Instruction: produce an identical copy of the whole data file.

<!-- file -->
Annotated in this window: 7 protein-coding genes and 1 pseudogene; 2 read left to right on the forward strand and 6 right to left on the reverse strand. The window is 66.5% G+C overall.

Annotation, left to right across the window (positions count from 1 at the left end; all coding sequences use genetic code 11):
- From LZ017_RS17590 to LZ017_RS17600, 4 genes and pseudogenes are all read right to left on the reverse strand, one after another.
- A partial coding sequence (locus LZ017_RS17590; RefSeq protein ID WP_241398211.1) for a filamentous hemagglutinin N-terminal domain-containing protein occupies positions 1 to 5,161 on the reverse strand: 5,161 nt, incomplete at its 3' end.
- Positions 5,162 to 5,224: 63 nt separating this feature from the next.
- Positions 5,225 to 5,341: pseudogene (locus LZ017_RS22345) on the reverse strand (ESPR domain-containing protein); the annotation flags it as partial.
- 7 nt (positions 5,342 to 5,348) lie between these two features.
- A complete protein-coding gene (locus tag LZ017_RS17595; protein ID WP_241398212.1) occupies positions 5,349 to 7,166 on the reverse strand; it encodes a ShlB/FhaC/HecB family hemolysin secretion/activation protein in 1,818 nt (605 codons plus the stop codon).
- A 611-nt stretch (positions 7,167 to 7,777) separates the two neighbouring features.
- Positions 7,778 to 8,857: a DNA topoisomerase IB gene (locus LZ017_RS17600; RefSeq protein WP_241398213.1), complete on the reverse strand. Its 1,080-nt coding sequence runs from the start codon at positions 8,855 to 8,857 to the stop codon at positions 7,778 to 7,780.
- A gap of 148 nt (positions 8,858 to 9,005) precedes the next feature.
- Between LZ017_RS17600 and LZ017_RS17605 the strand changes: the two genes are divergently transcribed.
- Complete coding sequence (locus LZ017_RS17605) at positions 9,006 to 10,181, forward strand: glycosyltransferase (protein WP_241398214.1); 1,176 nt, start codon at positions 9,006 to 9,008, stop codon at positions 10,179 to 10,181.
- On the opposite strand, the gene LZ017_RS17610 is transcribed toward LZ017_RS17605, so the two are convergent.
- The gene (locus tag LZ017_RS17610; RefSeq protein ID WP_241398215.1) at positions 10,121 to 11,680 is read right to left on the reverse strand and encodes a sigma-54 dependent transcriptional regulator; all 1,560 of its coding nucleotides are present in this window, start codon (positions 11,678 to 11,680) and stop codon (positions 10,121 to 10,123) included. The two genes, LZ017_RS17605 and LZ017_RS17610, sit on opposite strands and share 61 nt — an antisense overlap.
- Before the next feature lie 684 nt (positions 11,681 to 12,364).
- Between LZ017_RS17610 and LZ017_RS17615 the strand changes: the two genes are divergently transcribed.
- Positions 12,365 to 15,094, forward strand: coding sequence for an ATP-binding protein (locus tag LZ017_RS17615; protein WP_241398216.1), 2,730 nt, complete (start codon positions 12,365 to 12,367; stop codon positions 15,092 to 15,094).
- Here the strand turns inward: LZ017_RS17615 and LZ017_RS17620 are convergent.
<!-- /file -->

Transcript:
Annotated in this window: 7 protein-coding genes and 1 pseudogene; 2 read left to right on the forward strand and 6 right to left on the reverse strand. The window is 66.5% G+C overall.

Annotation, left to right across the window (positions count from 1 at the left end; all coding sequences use genetic code 11):
- From LZ017_RS17590 to LZ017_RS17600, 4 genes and pseudogenes are all read right to left on the reverse strand, one after another.
- A partial coding sequence (locus LZ017_RS17590; RefSeq protein ID WP_241398211.1) for a filamentous hemagglutinin N-terminal domain-containing protein occupies positions 1 to 5,161 on the reverse strand: 5,161 nt, incomplete at its 3' end.
- Positions 5,162 to 5,224: 63 nt separating this feature from the next.
- Positions 5,225 to 5,341: pseudogene (locus LZ017_RS22345) on the reverse strand (ESPR domain-containing protein); the annotation flags it as partial.
- 7 nt (positions 5,342 to 5,348) lie between these two features.
- A complete protein-coding gene (locus tag LZ017_RS17595; protein ID WP_241398212.1) occupies positions 5,349 to 7,166 on the reverse strand; it encodes a ShlB/FhaC/HecB family hemolysin secretion/activation protein in 1,818 nt (605 codons plus the stop codon).
- A 611-nt stretch (positions 7,167 to 7,777) separates the two neighbouring features.
- Positions 7,778 to 8,857: a DNA topoisomerase IB gene (locus LZ017_RS17600; RefSeq protein WP_241398213.1), complete on the reverse strand. Its 1,080-nt coding sequence runs from the start codon at positions 8,855 to 8,857 to the stop codon at positions 7,778 to 7,780.
- A gap of 148 nt (positions 8,858 to 9,005) precedes the next feature.
- Between LZ017_RS17600 and LZ017_RS17605 the strand changes: the two genes are divergently transcribed.
- Complete coding sequence (locus LZ017_RS17605) at positions 9,006 to 10,181, forward strand: glycosyltransferase (protein WP_241398214.1); 1,176 nt, start codon at positions 9,006 to 9,008, stop codon at positions 10,179 to 10,181.
- On the opposite strand, the gene LZ017_RS17610 is transcribed toward LZ017_RS17605, so the two are convergent.
- The gene (locus tag LZ017_RS17610; RefSeq protein ID WP_241398215.1) at positions 10,121 to 11,680 is read right to left on the reverse strand and encodes a sigma-54 dependent transcriptional regulator; all 1,560 of its coding nucleotides are present in this window, start codon (positions 11,678 to 11,680) and stop codon (positions 10,121 to 10,123) included. The two genes, LZ017_RS17605 and LZ017_RS17610, sit on opposite strands and share 61 nt — an antisense overlap.
- Before the next feature lie 684 nt (positions 11,681 to 12,364).
- Between LZ017_RS17610 and LZ017_RS17615 the strand changes: the two genes are divergently transcribed.
- Positions 12,365 to 15,094, forward strand: coding sequence for an ATP-binding protein (locus tag LZ017_RS17615; protein WP_241398216.1), 2,730 nt, complete (start codon positions 12,365 to 12,367; stop codon positions 15,092 to 15,094).
- Here the strand turns inward: LZ017_RS17615 and LZ017_RS17620 are convergent.